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While some identify the Thirties as an era of unprecedented economic turmoil, this decade also saw the birth of the world's greatest modern technologies, inventions and Hollywood movies. In the new American Experience documentary series, The 1930s, PBS takes an in-depth look as this important period in history-from the infamous stock market crash to the success of Seabiscuit, the legendary winning race horse that became a symbol of hope for many Americans at the time. Set to debut on DVD January 5, the collection will include the following five films: The Crash of 1929, The Civilian Conservation Corps, Hoover Dam, Surviving the Dust Bowl, and Seabiscuit.

In addition to The 1930s complete set, PBS Home Video will be releasing The Civilian Conservation Corps as a stand-alone DVD, which will also retail on January 5.

The 1930s

Beginning with the stock market collapse of 1929, The 1930s looks at the creation of FDR's Tree Army; the construction of one of the greatest engineering projects of the modern era; the impact of the catastrophic drought that transformed the plains; and an unlikely hero that gave downtrodden Americans hope. This collection of AMERICAN EXPERIENCE films examines America's response to the unprecedented threats facing the nation during one of history's most tumultuous decades-one that is increasingly a touchstone for our own.

The Crash of 1929: In 1929 there were few critics of the stock market; it seemed to rise without limits. In fact, presidents and economists alike confidently predicted that America would soon enter a "New Era" when everyone could be rich. But when reality finally struck, the consequences of such unbound optimism shocked the world.

The Civilian Conservation Corps: In March 1933, within weeks of his inauguration, President Franklin Roosevelt sent legislation to Congress aimed at providing relief for the one out of every four American workers who were unemployed. He proposed a Civilian Conservation Corps (CCC) to provide jobs in natural resource conservation. Over the next decade, the CCC put more than three million young men to work in the nation's forests, parks and farms, planting trees, creating flood barriers, fighting fires and building roads and trails. Corps workers lived in camps under quasi-military discipline and received a wage of $30 per month, $25 of which they were required to send home to their families. Interweaving rich archival imagery with the personal accounts of Civilian Conservation Corps veterans, this film tells the story of one of the boldest and most popular New Deal experiments, positioning it as a pivotal moment in the emergence of modern environmentalism and federal unemployment relief.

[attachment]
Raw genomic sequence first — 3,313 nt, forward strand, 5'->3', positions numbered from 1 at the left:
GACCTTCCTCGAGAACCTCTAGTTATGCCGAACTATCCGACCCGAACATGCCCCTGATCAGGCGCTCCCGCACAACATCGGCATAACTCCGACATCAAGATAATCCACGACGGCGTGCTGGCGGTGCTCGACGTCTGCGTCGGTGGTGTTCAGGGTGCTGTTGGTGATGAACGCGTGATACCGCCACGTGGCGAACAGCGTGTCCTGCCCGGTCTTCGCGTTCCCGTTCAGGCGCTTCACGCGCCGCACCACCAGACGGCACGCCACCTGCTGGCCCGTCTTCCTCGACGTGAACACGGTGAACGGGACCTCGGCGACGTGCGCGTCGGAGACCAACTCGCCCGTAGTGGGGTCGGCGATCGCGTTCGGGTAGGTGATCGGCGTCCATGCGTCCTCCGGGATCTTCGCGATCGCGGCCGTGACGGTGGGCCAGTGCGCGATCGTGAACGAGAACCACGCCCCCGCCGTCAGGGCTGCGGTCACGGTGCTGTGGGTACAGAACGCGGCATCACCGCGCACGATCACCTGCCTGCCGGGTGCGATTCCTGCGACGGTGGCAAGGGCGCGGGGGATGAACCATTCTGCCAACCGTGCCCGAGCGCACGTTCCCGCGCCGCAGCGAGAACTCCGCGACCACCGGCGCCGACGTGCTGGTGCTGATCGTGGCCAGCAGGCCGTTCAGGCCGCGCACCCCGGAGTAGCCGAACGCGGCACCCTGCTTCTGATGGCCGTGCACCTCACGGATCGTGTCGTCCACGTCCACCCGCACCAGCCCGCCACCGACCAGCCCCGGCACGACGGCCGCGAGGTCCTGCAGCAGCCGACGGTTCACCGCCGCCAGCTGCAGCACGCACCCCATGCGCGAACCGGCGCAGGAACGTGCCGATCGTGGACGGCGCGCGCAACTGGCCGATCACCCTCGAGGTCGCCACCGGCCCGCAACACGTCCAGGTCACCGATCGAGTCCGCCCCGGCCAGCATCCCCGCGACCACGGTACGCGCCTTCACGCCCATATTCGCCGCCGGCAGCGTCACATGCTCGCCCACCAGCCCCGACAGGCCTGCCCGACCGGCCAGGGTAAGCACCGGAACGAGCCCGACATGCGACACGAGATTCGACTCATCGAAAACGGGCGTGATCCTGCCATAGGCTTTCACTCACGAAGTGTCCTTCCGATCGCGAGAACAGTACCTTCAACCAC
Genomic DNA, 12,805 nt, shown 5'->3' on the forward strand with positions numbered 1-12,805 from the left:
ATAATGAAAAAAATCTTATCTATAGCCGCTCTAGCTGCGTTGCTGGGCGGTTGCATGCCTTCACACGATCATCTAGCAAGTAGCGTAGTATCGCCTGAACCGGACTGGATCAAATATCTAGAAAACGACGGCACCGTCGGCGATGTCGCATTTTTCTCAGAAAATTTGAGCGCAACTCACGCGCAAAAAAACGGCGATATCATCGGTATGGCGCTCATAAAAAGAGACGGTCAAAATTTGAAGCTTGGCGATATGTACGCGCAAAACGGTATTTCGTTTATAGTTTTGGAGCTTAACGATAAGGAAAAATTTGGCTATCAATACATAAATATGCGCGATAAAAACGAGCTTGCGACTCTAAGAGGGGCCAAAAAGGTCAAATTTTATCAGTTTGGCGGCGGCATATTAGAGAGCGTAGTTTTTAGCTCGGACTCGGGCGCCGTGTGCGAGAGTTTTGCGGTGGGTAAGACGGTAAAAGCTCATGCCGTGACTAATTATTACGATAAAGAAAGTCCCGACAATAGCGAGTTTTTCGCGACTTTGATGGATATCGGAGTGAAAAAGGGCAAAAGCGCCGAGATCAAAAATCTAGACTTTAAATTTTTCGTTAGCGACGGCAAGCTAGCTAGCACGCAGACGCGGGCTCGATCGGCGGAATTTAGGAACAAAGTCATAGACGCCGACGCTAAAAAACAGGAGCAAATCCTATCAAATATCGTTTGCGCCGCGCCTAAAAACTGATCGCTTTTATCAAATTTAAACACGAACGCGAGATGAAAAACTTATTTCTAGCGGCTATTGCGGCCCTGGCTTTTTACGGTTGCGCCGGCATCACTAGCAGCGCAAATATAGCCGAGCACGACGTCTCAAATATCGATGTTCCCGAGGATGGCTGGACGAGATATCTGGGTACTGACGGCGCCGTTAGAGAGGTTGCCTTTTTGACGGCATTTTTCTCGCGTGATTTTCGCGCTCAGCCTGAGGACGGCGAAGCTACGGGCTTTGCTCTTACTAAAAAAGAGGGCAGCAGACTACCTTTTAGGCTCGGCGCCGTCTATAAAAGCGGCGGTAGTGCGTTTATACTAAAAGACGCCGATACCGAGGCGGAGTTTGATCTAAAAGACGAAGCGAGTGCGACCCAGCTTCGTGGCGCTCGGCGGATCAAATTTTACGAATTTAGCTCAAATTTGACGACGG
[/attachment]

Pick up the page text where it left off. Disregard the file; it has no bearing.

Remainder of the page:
Hoover Dam: An ambitious engineer turned a ragtag army of unemployed into a celebrated work force to create the Hoover Dam, a colossus rising 700 feet above the Colorado River that became a beacon of hope in dire times, bringing electricity and water to millions in the U.S. west.

Surviving the Dust Bowl: In 1931 the rains stopped and the "black blizzards" began. Less well-known than those who sought refuge in California, typified by the Joad family in John Steinbeck's "The Grapes of Wrath," the Dust Bowlers stayed and overcame an almost a decade of unbelievable calamities and disasters, enduring drought, dust, disease-even death-determined to preserve their way of life.

Seabiscuit: Despite his boxy build, stumpy legs, scraggly tail and ungainly gait, Seabiscuit was one of the most remarkable thoroughbred racehorses in history. His fabulously wealthy owner Charles Howard, his famously silent and stubborn trainer Tom Smith, and the two hard-bitten, gifted jockeys who rode him to glory turned Seabiscuit into a national hero.

The collector's edition will include the following bonus features:

* Bonus Seabiscuit footage: An interview with Stephen Ives/Superhorses Gallery

* Printable materials for educators

To order a copy of The 1930s, Civilian Conservation Camps and/or any of the programs that make up this American Experience series, please visit or call (800) PLAY-PBS.


PBS Distribution is the leading media distributor for the public television community, both domestically and internationally. Jointly owned by PBS (Arlington, VA) and WGBH (Boston, MA), PBS Distribution extends the reach of public television programs beyond broadcast while generating revenue for the public television system and our production partners. PBS Distribution offers a diverse range of programming to our customers, including Ken Burns's films (The National Parks, The War, Baseball, Jazz, The Civil War), documentaries from award-winning series NOVA (The Elegant Universe, Origins, The Miracle of Life), FRONTLINE (Bush's War, Growing Up Online), and American Experience (We Shall Remain, Jonestown, New York), dramas from Masterpiece (Jane Eyre, The Inspector Lynley Mysteries), films from independent producers (Latin Music USA, The Botany of Desire, The Story of India, Journey into Buddhism, I.O.U.S.A.), and popular children's programming from Super Why!, Wordgirl, Cyberchase, Martha Speaks, and Arthur.

TITLE: The 1930s SERIES: American Experience FORMAT: DVD RUNNING TIME: Approximately 4.5 hours SRP: $39.99 PREBOOK: 12/8/09 STREET DATE: 1/5/09

TITLE: Civilian Conservation Corps. SERIES: American Experience FORMAT: DVD RUNNING TIME: approximately 1 hour SRP: $24.99 P PREBOOK: 12/8/09 STREET DATE: 1/5/09

For more information, call 818/907-5929.
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Publication:CD Computing News
Date:Dec 29, 2009

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